The western world’s fascination of far-away cultures has led to the problematic love-hate relationship between western subjects and the eastern ‘Other’. Colonialism and art have walked hand in hand for a very long time. But the winds are changing. Amar Kanwar belongs to those artists who are trying to subvert the colonialist gaze through pure depictions of ‘the real’. He is, in other words, giving us the true, yet forgotten stories behind the international broadcast scenes. In his video films, Kanwar is showing his reflections on democracy, the outcome of ethnical and religious conflicts, the face of violence and the importance of non-violent acts of resistance.

His current on-going work, The Torn First Pages, is about the public resistance to the dictatorship within Burma and the challenges that it confronts and presents globally. The title refers to the compulsory printing of a set of slogans of the Burmese military regime on the first page of every published work within Burma. This fragmented and multidimensional work spirals out of Burma into different nations as it interrogates the relationship of all individuals to democracy.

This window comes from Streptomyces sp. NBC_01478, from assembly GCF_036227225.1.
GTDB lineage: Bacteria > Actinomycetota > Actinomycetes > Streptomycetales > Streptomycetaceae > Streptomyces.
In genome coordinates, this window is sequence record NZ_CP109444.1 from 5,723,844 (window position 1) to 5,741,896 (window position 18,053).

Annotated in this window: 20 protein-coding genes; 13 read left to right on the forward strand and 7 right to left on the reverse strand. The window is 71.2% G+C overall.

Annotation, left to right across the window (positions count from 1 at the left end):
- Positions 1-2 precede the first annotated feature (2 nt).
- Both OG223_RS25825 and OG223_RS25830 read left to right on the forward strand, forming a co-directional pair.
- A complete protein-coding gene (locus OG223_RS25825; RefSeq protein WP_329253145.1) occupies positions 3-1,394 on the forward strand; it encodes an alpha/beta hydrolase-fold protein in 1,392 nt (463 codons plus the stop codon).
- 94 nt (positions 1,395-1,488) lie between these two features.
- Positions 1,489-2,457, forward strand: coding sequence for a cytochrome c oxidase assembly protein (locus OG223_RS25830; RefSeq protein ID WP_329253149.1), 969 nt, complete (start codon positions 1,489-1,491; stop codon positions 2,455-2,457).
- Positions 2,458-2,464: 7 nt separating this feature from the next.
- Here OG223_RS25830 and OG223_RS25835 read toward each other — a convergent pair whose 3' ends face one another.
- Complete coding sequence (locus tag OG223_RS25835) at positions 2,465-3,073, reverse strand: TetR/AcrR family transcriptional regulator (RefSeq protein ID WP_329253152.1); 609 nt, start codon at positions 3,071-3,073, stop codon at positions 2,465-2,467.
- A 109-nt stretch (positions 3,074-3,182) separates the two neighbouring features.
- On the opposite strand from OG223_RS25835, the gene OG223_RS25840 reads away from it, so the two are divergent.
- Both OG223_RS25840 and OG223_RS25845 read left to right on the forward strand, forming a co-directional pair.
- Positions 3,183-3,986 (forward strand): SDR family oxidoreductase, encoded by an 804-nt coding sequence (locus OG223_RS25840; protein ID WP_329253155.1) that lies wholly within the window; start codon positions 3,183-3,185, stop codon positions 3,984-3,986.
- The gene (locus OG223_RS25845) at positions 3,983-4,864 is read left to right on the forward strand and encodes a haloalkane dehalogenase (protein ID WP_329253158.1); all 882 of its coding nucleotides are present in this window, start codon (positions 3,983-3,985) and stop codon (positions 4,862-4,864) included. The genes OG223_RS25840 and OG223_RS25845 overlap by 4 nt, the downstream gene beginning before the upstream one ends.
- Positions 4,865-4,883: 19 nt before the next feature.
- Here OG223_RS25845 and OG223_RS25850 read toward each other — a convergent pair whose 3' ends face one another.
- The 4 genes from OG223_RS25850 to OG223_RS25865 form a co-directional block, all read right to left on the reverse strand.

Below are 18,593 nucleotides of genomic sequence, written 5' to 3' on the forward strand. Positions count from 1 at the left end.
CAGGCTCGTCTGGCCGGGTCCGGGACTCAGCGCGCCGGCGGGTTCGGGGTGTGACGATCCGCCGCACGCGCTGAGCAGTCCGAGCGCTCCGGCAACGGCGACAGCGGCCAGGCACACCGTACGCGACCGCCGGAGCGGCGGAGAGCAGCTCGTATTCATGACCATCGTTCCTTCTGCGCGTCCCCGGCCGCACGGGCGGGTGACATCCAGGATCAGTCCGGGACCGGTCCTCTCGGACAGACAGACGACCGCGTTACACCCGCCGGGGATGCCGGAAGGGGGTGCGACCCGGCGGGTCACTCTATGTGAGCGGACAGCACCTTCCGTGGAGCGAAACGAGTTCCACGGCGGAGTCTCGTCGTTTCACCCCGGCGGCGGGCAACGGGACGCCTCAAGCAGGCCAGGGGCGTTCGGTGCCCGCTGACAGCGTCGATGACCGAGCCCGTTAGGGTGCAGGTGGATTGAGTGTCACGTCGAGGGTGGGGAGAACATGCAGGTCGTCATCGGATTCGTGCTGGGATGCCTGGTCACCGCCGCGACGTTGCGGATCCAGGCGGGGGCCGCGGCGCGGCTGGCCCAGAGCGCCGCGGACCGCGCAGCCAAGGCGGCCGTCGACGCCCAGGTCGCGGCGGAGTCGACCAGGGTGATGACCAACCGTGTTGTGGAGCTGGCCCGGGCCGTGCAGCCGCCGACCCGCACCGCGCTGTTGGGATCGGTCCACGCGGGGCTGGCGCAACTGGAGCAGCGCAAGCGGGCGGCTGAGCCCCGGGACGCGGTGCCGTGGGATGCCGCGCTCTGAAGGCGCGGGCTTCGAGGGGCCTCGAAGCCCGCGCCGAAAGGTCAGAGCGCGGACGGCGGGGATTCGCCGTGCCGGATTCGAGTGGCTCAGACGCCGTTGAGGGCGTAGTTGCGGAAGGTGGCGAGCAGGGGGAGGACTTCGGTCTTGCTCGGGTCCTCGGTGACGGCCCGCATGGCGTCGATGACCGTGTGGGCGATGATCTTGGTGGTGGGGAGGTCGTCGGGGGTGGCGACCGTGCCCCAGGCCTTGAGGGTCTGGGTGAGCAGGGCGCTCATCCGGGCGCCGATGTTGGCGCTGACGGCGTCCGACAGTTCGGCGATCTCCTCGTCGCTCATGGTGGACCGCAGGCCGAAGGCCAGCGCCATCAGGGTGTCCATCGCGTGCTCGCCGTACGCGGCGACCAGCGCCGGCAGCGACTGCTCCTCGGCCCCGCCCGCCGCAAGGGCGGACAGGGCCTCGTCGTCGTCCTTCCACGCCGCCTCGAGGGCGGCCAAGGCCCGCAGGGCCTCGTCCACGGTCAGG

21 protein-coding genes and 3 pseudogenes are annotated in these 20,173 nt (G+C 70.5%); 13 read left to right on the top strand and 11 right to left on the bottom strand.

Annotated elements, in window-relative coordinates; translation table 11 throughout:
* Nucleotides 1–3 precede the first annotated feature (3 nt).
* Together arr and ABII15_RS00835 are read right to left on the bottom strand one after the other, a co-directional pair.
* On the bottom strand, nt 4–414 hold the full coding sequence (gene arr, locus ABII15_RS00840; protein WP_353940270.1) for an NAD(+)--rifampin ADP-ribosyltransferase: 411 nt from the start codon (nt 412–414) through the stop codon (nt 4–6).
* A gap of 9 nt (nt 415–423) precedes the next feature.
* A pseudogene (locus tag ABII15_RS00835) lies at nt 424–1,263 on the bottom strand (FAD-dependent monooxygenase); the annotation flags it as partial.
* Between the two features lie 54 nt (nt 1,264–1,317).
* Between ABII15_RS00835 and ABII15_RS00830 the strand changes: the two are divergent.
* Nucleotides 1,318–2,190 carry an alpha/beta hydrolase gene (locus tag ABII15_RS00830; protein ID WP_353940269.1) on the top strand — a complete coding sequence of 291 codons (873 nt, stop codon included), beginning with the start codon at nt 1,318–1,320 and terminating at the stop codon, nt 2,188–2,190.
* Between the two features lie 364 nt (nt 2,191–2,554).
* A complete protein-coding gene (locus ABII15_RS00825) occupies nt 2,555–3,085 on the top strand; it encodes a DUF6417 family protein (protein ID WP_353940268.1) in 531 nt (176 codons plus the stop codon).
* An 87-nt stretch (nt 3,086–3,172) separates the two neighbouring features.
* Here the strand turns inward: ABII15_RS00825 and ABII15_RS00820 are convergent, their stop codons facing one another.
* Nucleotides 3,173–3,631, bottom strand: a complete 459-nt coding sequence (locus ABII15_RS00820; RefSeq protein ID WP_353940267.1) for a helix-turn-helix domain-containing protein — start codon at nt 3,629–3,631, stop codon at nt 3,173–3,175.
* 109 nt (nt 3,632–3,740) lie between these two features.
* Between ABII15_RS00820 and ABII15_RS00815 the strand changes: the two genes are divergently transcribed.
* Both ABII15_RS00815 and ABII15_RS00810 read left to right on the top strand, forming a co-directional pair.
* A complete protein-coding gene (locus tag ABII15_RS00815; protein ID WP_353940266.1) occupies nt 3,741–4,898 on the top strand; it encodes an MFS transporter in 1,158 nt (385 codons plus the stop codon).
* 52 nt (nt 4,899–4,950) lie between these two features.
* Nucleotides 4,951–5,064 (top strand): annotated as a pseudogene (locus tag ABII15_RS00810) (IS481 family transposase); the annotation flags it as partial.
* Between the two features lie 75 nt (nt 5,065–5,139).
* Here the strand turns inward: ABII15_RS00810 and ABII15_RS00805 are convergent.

The ‘real’ can never become ‘reality’ unless you experience it with your heart and body, unless you feel the fear of death or the joy of life, unless you are ‘within’ the image. But Amar Kanwar brings us very close to the image. He is mixing the language of conflicts with the language of poetics, the documentary with the film, in order to reach beyond all polarization, beyond all difference, into the realm of sympathy and understanding. In his work Kanwar is asking not only the viewer, but also himself: "Can I understand violence?" We see the outcome of violence everyday. But do we really know where it comes from? Do we really understand what we condemn, and can we condemn what we understand?

The political tragedies that lie at the heart of Amar Kanwar's work are dressed in a veil of sadness. Yet painfully beautiful, these images breathe hope and human dignity. Amar Kanwar shows us what we cannot yet describe. His art echoes the spirit of Wittgenstein's cry "Don't think, look!" One could add: "Do not only look, feel!"

By Sinziana Ravini



"TORN FIRST PAGES, Part One : Somewhere in May"
Courtesy: Amar Kanwar